Richard Lutz ploughs his way through lockdown.
Spring has sprung. Well, ish, and for a couple of days at least. Snow, then mud. In the Cole Valley, which winds through Birmingham, the river is brown with silt coming in from Warwickshire. The hard woods are still bleak and spindly. But the catkins, those daft little furballs at the end of willow and hemlock trees, are popping out. Like crocus and daffodils, they advertise the coming of warmer weather. Or at least the promise of warmer weather.
I think the catkins, here in the winding Cole Valley that creates a welcome green line through the city, are a specific signature of the cracked willow trees that line the river. It’s a still day and Bill and I stop in the February warmth to hear the sharp sound of the willowy wood literally snapping vertically from the weight of winter. Crack, and there goes another splintering.
We enter Chinn Brook Reserve, a tangle of willow, oak and loads of birch. No sign of leaves yet. But plenty of fox and badger holes dug into the ground. We turn north and cross Haunch River. It’s bubbling away with the winter flow of muck, mud and hillside water. And then we walk through a willow tunnel that creates shafts of low winter light.
There used to be a load of mills in this city valley, for corn, wheat and small industries such as iron works. One was Sarehole Mill. As a child, Tolkien lived nearby and it is an urban myth (ergo, the truth…) that he used the mill owner as a model for one of his legendary figures, maybe Gandalf or someone with a long beard who spoke a creaky old fashioned language that only a Hobbit understood.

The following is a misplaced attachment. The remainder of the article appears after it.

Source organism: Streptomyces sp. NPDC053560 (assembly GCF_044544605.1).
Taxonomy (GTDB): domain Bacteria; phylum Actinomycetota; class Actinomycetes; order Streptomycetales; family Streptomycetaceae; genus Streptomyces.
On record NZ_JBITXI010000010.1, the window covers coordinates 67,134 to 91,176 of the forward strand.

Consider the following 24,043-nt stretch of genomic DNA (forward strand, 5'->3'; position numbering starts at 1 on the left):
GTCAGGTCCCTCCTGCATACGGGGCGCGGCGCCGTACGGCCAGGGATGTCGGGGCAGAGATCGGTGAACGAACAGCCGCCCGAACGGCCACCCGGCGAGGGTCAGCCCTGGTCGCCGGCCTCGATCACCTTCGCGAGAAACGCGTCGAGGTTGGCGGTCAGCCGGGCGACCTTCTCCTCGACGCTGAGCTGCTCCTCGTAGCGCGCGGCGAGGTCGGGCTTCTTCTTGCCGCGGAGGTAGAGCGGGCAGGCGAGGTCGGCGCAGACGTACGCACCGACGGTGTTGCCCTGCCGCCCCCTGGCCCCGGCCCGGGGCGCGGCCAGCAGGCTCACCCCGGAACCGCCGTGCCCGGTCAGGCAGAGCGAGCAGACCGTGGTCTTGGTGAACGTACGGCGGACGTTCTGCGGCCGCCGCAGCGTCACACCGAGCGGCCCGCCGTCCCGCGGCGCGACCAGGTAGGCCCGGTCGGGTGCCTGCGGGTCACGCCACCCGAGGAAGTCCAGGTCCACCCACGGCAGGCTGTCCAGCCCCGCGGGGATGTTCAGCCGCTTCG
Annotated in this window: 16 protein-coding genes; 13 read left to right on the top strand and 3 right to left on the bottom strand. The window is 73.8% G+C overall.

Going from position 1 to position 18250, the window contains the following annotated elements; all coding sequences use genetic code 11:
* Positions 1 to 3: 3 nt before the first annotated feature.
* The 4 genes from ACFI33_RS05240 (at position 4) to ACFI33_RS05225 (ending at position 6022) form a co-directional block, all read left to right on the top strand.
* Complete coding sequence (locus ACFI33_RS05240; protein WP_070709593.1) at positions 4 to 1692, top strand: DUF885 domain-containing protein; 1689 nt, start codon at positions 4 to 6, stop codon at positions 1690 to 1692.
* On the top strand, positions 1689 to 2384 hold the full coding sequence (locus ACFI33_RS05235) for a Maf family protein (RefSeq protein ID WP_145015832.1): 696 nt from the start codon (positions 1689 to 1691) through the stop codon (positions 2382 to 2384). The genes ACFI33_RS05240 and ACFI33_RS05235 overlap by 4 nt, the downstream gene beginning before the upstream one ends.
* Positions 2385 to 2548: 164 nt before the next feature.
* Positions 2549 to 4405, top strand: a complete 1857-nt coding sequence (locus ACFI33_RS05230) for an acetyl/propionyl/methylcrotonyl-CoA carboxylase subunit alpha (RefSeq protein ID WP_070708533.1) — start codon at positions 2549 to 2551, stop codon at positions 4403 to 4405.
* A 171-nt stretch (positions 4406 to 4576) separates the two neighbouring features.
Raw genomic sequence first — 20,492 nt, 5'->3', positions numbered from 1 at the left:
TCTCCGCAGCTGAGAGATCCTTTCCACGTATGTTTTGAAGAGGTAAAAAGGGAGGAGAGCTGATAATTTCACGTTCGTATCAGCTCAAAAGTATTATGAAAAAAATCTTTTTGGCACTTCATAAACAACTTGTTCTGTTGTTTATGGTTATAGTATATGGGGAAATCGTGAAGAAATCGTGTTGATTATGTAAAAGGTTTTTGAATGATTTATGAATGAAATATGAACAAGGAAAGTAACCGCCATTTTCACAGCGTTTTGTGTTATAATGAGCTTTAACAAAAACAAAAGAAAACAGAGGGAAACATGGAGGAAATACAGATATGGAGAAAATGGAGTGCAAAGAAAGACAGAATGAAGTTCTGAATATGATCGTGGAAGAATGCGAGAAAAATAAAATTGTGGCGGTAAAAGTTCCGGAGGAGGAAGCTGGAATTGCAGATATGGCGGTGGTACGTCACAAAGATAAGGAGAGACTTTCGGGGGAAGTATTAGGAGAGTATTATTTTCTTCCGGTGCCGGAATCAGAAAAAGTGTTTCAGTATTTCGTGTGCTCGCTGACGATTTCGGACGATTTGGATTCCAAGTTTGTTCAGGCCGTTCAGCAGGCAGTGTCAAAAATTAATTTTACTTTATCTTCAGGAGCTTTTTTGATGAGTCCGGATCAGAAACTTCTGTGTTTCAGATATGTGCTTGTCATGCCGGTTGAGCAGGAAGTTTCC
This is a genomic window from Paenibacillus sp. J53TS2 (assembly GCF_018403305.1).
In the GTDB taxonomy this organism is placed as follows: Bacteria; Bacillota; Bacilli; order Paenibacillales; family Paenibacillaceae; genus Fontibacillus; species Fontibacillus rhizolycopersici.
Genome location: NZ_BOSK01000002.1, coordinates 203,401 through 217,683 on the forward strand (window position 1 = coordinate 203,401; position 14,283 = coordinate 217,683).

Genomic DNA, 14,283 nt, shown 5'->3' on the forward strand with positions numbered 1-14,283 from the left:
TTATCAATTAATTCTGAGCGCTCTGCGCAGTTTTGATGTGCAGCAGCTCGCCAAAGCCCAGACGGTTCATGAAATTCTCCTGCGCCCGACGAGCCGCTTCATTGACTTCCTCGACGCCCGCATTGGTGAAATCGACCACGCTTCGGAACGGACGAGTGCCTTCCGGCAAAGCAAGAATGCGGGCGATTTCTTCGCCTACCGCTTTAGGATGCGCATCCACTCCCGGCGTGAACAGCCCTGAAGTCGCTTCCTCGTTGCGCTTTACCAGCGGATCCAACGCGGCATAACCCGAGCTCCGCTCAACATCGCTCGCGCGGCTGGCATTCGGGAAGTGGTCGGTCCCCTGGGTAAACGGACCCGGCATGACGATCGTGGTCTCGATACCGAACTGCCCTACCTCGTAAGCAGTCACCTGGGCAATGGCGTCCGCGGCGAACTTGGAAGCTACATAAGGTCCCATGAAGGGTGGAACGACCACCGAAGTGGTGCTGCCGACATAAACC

Today the Mill is a cafe and museum leaning heavily on this old story that has been propped up to keep alive the Birmingham linkage with the writer. How to get there? Go to the city’s Billesley neighbourhood and ask for he Hobbit Cafe. Really, no kidding. The Hobbit Cafe. Informally, it sits on the what’s locally known as the Hobbit Roundabout.
This warm weather in late winter means birds are easily spotted. They fly from tree to empty tree. The Cole Valley has seen kingfishers in its day with their darts of blue. But it’s usually chiffchaffs, flycatchers and blackcaps. And, of course, crows and robins.
It reminds me that in the past in late February, I was once walking near Stratford with its rolling big pastures and heard skylarks singing above me. It’s hard to spot skylarks, so beloved by Shelley and composer Vaughan Williams. The poet referred to it as the “bird that never wert”. It’s a line I never understood until I stood in that Warwickshire field with the blue sky above me like an upturned bowl and heard their melodies.
I never spotted them. But I clocked that Shelley line, I think. You get the skylark sound. But…well, they’re almost invisible – ‘never wert’ – as they rise and fall vertically on shafts of air. And it takes late winter days, with the hint of spring that offers clear light rather than warm drowsier summer light, so you can stand in a field and try to spot these musical critters.